Objective To determine the risk of recurrent spontaneous preterm birth (sPTB) following sPTB in singleton pregnancies.
Design Systematic review and meta-analysis using random effects models.
Data sources An electronic literature search was conducted in OVID Medline (1948–2017), Embase (1980–2017) and ClinicalTrials.gov (completed studies effective 2017), supplemented by hand-searching bibliographies of included studies, to find all studies with original data concerning recurrent sPTB.
Study eligibility criteria Studies had to include women with at least one spontaneous preterm singleton live birth (<37 weeks) and at least one subsequent pregnancy resulting in a singleton live birth. The Newcastle-Ottawa Scale was used to assess study quality.
Results Overall, 32 articles involving 55 197 women, met all inclusion criteria. Generally studies were well conducted and had a low risk of bias. The absolute risk of recurrent sPTB at <37 weeks’ gestation was 30% (95% CI 27% to 34%). The risk of recurrence due to preterm premature rupture of membranes (PPROM) at <37 weeks gestation was 7% (95% CI 6% to 9%), while the risk of recurrence due to preterm labour (PTL) at <37 weeks gestation was 23% (95% CI 13% to 33%).
Conclusions The risk of recurrent sPTB is high and is influenced by the underlying clinical pathway leading to the birth. This information is important for clinicians when discussing the recurrence risk of sPTB with their patients.
- preterm birth
- preterm labor
- preterm premature rupture of membranes
- systematic review
This is an Open Access article distributed in accordance with the Creative Commons Attribution Non Commercial (CC BY-NC 4.0) license, which permits others to distribute, remix, adapt, build upon this work non-commercially, and license their derivative works on different terms, provided the original work is properly cited and the use is non-commercial. See: http://creativecommons.org/licenses/by-nc/4.0/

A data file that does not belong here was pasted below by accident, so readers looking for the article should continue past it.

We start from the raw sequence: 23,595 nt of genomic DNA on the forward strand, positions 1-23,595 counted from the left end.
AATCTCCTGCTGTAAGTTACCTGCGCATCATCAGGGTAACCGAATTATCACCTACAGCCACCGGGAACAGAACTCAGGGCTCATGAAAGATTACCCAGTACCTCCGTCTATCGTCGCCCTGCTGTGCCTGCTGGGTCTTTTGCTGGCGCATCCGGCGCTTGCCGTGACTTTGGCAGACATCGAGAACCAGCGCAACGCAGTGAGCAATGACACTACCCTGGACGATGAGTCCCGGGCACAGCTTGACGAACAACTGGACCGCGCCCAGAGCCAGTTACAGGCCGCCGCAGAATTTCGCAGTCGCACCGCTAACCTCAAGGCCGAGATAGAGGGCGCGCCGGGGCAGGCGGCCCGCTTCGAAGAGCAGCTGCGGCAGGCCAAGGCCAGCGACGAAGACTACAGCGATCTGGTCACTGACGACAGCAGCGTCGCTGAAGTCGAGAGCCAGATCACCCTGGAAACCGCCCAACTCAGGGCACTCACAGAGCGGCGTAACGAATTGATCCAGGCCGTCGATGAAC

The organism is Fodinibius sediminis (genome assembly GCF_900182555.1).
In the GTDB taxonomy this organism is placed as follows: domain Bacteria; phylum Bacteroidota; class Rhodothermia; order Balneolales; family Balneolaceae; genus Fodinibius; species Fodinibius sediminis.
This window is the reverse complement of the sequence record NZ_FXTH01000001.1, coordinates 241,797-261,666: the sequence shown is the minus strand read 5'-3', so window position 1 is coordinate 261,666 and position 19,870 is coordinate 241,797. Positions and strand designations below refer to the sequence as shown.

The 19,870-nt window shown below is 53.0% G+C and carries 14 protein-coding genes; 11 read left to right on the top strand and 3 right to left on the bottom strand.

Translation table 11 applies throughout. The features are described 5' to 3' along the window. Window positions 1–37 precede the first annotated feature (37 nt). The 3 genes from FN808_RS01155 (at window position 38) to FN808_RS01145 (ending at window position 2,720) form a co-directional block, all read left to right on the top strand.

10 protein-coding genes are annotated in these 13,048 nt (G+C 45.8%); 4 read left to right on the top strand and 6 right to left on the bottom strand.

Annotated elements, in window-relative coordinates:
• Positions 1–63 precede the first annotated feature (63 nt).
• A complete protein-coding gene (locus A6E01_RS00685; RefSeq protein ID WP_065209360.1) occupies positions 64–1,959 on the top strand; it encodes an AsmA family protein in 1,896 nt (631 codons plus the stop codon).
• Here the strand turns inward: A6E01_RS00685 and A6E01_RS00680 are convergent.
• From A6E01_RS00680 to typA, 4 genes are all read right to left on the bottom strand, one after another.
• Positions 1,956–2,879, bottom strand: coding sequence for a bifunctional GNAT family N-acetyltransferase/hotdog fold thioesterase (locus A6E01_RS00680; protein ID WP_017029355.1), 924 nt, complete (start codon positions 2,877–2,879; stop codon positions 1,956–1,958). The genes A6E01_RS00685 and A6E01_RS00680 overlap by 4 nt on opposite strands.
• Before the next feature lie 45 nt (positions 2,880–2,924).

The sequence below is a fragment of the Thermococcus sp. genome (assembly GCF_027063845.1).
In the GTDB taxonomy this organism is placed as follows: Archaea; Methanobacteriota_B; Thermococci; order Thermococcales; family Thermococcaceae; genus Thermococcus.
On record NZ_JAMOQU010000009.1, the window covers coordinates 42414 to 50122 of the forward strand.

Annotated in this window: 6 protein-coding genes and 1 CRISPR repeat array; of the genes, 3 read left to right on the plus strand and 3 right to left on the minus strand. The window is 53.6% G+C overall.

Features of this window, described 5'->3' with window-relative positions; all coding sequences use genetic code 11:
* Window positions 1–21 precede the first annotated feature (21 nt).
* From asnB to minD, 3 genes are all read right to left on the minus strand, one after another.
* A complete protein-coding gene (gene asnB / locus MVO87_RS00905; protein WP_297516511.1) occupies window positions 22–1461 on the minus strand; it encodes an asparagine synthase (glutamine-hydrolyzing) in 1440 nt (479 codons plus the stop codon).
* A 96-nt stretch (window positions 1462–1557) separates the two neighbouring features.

Statistics from Altmetric.com
Contributors All authors made a substantial contribution to this study. CP, ZV and CH conducted the systematic review. CP drafted the manuscript. AM designed the study and conducted the meta-analysis. All authors critically reviewed the manuscript, interpreted the findings, and approved the final version. All authors had full access to all of the data in the study and can take responsibility for the integrity of the data and the accuracy of the data analysis. As the senior author AM affirms that the manuscript is an honest, accurate, and transparent account of the study being reported, that no important aspects of the study have been omitted, and that any discrepancies from the study as planned have been explained.
Funding This study was funded by the Alberta Children’s Hospital Research Institute. Amy Metcalfe is supported by a New Investigator Award from the Canadian Institutes of Health Research. The funder had no role in study design, execution, or publication decisions.
Competing interests None declared.
Provenance and peer review Not commissioned; externally peer reviewed.
Data sharing statement No additional data is available.
Correction notice This article has been corrected since it first published. The word 'TEST' has been removed from the first line of the Introduction.
If you wish to reuse any or all of this article please use the link below which will take you to the Copyright Clearance Center’s RightsLink service. You will be able to get a quick price and instant permission to reuse the content in many different ways.